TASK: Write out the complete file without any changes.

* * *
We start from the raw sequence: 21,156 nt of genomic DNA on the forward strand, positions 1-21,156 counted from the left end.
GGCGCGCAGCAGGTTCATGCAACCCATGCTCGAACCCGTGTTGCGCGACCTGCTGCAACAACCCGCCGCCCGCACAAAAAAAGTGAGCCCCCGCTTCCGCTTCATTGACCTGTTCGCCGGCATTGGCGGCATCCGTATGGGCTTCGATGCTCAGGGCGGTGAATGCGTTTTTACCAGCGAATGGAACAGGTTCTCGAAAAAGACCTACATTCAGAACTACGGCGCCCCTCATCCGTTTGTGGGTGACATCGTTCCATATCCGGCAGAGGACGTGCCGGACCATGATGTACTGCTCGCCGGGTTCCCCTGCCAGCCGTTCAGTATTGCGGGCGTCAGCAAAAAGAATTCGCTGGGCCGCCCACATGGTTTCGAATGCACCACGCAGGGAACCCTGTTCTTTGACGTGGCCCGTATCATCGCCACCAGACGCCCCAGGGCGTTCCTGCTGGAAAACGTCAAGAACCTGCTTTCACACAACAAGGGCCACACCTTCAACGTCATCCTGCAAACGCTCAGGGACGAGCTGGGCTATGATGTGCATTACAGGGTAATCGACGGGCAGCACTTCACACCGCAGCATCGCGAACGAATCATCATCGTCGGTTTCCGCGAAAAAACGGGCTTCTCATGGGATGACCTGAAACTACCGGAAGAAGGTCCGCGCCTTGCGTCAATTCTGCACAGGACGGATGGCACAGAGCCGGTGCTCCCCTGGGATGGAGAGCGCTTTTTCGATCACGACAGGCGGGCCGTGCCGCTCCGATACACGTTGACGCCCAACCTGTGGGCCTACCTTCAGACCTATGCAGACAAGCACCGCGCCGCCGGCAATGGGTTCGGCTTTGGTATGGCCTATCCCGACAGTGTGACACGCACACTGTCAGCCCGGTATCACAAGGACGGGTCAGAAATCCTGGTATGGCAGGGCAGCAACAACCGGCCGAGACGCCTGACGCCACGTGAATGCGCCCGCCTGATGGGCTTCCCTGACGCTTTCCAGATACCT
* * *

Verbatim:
We start from the raw sequence: 21,156 nt of genomic DNA on the forward strand, positions 1-21,156 counted from the left end.
GGCGCGCAGCAGGTTCATGCAACCCATGCTCGAACCCGTGTTGCGCGACCTGCTGCAACAACCCGCCGCCCGCACAAAAAAAGTGAGCCCCCGCTTCCGCTTCATTGACCTGTTCGCCGGCATTGGCGGCATCCGTATGGGCTTCGATGCTCAGGGCGGTGAATGCGTTTTTACCAGCGAATGGAACAGGTTCTCGAAAAAGACCTACATTCAGAACTACGGCGCCCCTCATCCGTTTGTGGGTGACATCGTTCCATATCCGGCAGAGGACGTGCCGGACCATGATGTACTGCTCGCCGGGTTCCCCTGCCAGCCGTTCAGTATTGCGGGCGTCAGCAAAAAGAATTCGCTGGGCCGCCCACATGGTTTCGAATGCACCACGCAGGGAACCCTGTTCTTTGACGTGGCCCGTATCATCGCCACCAGACGCCCCAGGGCGTTCCTGCTGGAAAACGTCAAGAACCTGCTTTCACACAACAAGGGCCACACCTTCAACGTCATCCTGCAAACGCTCAGGGACGAGCTGGGCTATGATGTGCATTACAGGGTAATCGACGGGCAGCACTTCACACCGCAGCATCGCGAACGAATCATCATCGTCGGTTTCCGCGAAAAAACGGGCTTCTCATGGGATGACCTGAAACTACCGGAAGAAGGTCCGCGCCTTGCGTCAATTCTGCACAGGACGGATGGCACAGAGCCGGTGCTCCCCTGGGATGGAGAGCGCTTTTTCGATCACGACAGGCGGGCCGTGCCGCTCCGATACACGTTGACGCCCAACCTGTGGGCCTACCTTCAGACCTATGCAGACAAGCACCGCGCCGCCGGCAATGGGTTCGGCTTTGGTATGGCCTATCCCGACAGTGTGACACGCACACTGTCAGCCCGGTATCACAAGGACGGGTCAGAAATCCTGGTATGGCAGGGCAGCAACAACCGGCCGAGACGCCTGACGCCACGTGAATGCGCCCGCCTGATGGGCTTCCCTGACGCTTTCCAGATACCT